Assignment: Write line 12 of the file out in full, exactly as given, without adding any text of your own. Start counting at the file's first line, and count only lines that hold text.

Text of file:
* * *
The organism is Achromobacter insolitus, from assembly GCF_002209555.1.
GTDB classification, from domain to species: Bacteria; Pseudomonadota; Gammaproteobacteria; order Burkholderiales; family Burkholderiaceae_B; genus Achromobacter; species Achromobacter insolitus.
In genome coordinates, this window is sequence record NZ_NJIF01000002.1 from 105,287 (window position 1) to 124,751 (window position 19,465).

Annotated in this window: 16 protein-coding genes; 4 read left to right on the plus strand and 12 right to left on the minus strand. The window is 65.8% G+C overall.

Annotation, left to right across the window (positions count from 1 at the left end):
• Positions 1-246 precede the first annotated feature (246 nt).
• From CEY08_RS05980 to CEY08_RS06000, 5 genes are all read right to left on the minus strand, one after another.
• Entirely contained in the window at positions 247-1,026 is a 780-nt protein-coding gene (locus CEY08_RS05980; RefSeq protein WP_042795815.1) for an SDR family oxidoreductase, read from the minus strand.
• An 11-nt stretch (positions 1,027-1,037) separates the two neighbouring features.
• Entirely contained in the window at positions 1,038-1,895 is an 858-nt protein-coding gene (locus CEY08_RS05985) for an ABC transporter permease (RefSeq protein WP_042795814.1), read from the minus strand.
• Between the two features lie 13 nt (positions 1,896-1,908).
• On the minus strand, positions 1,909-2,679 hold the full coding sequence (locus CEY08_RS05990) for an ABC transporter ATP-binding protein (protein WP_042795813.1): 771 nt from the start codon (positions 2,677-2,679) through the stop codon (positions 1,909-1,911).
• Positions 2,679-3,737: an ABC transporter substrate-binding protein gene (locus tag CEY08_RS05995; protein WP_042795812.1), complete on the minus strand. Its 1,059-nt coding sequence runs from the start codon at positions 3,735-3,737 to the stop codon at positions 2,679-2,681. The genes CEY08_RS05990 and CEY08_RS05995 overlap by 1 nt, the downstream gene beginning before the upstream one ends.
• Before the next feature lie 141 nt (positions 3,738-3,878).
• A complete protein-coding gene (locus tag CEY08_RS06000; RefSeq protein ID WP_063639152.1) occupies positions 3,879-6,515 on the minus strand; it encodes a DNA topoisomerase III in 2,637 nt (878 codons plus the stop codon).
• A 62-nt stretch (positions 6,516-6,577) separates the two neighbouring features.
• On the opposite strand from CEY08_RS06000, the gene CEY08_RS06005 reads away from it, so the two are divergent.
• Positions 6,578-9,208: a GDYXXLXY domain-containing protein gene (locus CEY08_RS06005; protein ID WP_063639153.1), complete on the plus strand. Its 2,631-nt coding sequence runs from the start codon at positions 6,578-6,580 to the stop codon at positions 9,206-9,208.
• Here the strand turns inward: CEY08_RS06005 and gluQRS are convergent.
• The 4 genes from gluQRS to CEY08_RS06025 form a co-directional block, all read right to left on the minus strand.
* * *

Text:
• On the minus strand, positions 1,909-2,679 hold the full coding sequence (locus CEY08_RS05990) for an ABC transporter ATP-binding protein (protein WP_042795813.1): 771 nt from the start codon (positions 2,677-2,679) through the stop codon (positions 1,909-1,911).